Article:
In 1984, a Union Carbide pesticide plant in Bhopal, India, leaked 45 tons of toxic methyl isocyanate gas, killing thousands of people and injuring hundreds of thousands. A few months later, another Union Carbide plant in West Virginia released a mix of less toxic chemicals into the air that caused over 100 people to be treated for eye, throat, and lung irritation. These incidents catalyzed public concern over industrial chemical usage, and in response, the US Congress mandated facilities to inventory and report chemical releases to the Environmental Protection Agency (EPA) on an annual basis.
Thirty-four years later, the EPA continues to publish the Toxics Release Inventory (TRI), and every year journalists comb through it, looking for stories. A decade ago, National Public Radio used the TRI and other sources to report the series “Poisoned Places: Toxic Air, Neglected Communities.” More recently, these data showed up in a New York Times article about the fight against environmental injustice. Regional news outlets, like IndyStar and Denverite, periodically use the TRI to report on toxins going into their local environments.
We caught up with Mark Schleifstein, a journalist for the Times-Picayune and Nola.com in New Orleans, who has used the TRI in his reporting for over 30 years. Professor Christina Fuller, from Georgia State University School of Public Health, also chimed in about how the TRI has aided her academic research on air pollution. Then we spent some time digging through the TRI on our own to see what’s going on with toxic waste release in our home state, Massachusetts.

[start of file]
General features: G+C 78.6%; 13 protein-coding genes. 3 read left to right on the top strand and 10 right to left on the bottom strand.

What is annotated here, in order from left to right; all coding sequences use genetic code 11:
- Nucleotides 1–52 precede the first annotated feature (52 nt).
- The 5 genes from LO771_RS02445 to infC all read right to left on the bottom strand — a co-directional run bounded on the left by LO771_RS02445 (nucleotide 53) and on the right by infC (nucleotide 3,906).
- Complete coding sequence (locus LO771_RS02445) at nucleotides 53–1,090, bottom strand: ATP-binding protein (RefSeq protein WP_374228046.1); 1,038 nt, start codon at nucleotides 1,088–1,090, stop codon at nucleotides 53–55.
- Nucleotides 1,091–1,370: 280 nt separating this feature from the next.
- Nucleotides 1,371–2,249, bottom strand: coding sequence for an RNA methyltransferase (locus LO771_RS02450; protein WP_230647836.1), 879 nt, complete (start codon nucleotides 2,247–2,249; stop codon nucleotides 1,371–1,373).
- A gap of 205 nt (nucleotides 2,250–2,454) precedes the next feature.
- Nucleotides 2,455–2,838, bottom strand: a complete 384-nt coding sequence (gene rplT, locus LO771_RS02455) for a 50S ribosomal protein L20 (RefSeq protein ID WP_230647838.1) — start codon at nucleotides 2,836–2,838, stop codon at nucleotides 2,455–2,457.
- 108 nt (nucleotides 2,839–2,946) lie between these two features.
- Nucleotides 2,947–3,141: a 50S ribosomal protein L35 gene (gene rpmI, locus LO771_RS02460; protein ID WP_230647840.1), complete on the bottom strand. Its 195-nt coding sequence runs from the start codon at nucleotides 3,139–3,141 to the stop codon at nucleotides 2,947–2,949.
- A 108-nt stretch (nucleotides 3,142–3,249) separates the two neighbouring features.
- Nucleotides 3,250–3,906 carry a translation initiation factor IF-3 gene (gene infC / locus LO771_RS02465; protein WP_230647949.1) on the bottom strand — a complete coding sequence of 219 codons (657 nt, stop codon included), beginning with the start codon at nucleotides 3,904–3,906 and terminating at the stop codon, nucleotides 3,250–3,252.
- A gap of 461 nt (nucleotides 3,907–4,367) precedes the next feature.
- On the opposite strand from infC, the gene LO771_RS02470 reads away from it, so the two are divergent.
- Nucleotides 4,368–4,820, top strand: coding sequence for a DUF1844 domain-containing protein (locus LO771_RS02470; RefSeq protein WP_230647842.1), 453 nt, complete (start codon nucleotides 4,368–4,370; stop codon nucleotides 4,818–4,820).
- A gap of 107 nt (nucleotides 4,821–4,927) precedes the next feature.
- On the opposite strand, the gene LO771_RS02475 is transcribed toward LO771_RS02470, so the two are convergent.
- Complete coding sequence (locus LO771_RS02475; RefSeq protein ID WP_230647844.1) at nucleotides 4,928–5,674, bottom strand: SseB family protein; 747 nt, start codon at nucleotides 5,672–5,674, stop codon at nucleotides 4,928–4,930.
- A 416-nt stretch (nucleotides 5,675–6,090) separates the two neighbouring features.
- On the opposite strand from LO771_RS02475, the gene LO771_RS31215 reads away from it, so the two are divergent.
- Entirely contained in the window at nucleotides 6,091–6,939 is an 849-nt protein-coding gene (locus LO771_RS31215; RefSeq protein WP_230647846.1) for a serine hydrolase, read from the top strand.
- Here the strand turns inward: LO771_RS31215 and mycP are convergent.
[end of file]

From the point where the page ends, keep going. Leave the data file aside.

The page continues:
Schleifstein first used the TRI in the early 1990s, when the local media had just dubbed an 85-mile stretch along the banks of the Mississippi River “cancer alley” due to the prevalence of both cancer cases and petrochemical manufacturers. Schleifstein and his coworkers published lists of the top polluters and most common pollutants in Louisiana’s seven parishes, as the state calls its counties.
The focus that Schleifstein and others brought to toxic emissions paid off.
“It resulted in dramatic reductions across the board over the next 10 years,” Schleifstein said.
In some cases, administrators hadn’t been aware that their companies were emitting toxins in such large quantities until they read the articles. Whether they’d been aware of their companies’ practices or not, administrators didn’t like being associated with toxic pollution.
In October 2019, Schleifstein reported for ProPublica about how, after a period of improvement, “cancer alley” is again slipping into a quagmire of pollution.